For anyone who does not yet know: women really love beer. In fact, according to a 2016 study, women actually drink more beer than men: women make up 51 percent of beer drinkers in the US, compared to 49 percent for men. And yet, beer marketers can’t seem to figure out how to market their product to women, case in point, a new, obnoxiously pink “beer for her.” Martina Šmírová, founder of the Prague-based craft beer company Aurosa, has just released a line of beer intended for women, which basically just mean there’s curly lettering and pink all over the cans and bottles. Way to dig deep, Aurosa!

According to Munchies, Šmírová has said that she created the “First Beer for Her” as a “a representation of a woman's strength and a girl's tenderness.” Okay… But first of all, “girls” aren’t buying booze in Prague: the legal age to buy alcohol is 18 in the Czech Republic. Second, what exactly does strength or tenderness have to do with beer? One doesn’t have to think too hard to notice that these “empower-tising” buzz phrases are sexist and cliche.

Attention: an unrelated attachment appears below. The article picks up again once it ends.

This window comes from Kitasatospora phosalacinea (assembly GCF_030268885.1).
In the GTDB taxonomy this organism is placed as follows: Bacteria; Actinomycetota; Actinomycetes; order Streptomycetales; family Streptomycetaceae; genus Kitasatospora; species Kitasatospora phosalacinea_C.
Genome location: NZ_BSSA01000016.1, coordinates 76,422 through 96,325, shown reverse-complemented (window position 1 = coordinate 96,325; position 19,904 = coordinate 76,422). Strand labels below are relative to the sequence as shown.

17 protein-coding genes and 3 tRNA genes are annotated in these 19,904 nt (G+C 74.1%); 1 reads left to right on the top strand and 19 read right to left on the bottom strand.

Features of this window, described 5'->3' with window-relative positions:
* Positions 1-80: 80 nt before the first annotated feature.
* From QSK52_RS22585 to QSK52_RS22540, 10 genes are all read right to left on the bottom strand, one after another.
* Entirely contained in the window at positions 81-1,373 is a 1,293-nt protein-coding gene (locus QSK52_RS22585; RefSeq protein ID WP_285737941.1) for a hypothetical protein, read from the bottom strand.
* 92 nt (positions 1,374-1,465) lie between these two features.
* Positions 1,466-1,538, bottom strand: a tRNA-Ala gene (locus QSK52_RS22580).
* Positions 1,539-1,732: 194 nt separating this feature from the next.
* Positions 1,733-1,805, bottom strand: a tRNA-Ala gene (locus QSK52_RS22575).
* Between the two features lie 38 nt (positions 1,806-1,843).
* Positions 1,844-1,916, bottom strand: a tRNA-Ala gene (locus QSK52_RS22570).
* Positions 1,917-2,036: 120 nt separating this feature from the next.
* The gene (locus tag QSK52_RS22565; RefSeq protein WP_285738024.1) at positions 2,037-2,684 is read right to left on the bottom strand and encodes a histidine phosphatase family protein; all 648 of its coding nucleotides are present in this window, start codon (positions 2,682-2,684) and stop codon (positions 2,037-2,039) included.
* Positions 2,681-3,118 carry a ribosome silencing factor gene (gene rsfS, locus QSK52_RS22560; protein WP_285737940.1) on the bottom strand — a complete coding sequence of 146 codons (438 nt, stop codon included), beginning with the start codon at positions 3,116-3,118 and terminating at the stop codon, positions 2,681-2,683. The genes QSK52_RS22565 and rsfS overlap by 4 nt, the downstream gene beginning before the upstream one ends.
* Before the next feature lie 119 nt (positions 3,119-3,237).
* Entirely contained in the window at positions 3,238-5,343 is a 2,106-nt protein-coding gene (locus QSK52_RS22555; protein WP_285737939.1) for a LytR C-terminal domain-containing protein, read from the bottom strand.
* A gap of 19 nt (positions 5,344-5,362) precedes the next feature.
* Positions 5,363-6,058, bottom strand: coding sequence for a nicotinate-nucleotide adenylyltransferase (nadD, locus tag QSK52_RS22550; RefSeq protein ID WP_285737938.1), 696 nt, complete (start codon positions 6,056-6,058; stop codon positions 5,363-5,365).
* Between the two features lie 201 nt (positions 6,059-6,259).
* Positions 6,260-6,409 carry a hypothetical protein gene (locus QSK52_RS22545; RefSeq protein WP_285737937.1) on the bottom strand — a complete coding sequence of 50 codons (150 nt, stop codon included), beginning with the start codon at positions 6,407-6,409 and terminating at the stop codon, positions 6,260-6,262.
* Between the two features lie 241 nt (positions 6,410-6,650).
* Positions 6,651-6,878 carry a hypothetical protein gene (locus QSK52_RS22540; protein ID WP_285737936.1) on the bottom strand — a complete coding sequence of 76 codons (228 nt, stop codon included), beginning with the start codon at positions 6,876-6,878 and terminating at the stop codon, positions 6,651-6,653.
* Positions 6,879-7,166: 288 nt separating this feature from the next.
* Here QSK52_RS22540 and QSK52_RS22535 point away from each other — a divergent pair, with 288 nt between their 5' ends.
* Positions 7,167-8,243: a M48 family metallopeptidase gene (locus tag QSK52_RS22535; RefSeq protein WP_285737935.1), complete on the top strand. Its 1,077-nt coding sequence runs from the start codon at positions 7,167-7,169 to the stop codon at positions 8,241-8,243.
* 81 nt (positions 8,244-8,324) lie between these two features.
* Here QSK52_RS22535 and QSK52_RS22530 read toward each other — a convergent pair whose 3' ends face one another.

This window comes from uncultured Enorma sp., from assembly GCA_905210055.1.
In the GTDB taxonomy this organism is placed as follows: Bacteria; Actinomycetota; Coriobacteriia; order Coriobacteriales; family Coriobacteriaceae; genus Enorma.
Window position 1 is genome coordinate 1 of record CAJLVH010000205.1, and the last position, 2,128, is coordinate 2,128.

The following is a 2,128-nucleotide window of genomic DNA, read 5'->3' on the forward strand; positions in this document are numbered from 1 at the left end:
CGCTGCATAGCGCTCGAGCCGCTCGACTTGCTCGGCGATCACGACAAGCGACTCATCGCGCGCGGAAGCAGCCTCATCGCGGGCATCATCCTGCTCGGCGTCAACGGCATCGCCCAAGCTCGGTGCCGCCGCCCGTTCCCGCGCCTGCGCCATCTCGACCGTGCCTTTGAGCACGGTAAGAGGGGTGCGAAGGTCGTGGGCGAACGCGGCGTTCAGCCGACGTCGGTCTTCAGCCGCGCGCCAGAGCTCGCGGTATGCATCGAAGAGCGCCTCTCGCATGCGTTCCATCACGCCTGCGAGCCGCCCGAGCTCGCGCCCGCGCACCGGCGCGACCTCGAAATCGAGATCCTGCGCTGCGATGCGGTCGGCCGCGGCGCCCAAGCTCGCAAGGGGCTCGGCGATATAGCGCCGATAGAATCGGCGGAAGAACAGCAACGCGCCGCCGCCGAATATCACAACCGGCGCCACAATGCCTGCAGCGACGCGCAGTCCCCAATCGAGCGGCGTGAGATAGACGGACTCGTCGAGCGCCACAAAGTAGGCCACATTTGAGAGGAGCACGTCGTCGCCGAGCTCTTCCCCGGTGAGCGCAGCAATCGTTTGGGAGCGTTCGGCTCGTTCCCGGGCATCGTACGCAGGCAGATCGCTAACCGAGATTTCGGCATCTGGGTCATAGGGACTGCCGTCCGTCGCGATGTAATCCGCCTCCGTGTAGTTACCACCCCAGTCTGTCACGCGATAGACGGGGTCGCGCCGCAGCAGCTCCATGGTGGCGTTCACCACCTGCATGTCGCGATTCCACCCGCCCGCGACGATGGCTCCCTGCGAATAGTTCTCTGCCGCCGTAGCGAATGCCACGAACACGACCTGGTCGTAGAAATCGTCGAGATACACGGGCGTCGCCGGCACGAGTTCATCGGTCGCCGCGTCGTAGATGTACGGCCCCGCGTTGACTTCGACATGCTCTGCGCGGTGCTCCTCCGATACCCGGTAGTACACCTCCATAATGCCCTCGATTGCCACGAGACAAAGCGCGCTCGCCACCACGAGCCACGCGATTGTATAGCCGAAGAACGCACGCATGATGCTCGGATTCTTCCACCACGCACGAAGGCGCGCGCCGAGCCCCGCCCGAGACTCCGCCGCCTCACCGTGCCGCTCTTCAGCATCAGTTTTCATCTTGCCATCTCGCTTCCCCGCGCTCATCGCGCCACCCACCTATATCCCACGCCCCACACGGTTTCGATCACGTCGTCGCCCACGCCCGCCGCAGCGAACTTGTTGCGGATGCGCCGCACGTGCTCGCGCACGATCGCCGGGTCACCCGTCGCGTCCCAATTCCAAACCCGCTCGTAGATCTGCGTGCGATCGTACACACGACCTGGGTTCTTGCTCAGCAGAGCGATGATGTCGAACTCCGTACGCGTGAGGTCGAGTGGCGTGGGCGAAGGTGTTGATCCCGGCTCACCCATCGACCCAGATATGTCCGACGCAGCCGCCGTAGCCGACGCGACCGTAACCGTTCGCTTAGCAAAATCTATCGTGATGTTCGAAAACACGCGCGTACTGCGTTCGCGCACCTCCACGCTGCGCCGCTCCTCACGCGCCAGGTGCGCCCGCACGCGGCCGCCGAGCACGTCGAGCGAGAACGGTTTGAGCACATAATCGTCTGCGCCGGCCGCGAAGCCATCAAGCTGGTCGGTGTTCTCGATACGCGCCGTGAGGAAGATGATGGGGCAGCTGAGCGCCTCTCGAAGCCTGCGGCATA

Critics quickly took to social media to voice their thoughts about Aurosa’s eye-roll inducing marketing ploy, calling the beer “creepy” and “an epic fail.” Aurosa has taken notice of the negative reception the beer has received, and attempted to justify the bogus beer on the company’s Facebook, writing, “Aurosa was never intended to take part in sexism, feminism or the like. It was never intended to dictate what women should or shouldn’t drink. We are simply a brand that wants to offer beer in an elegant and beautiful bottle, something that has not been done before, for those women who want it and who’s lifestyle we fit.” Translation: “We goofed but are hoping people who don’t care about gender representation will buy our stuff anyways.”

Munchies notes that attempts to market beer to women in a way that only panders instead of engaging with a grown adult audience of women that likes to imbibe. Molson Coors and Carlson have both attempted to sell “beer for women” in the recent past: Animée and Eve. Neither lasted long on the market. We may only have to wait a month or so to find out if Aurosa meets the same fate.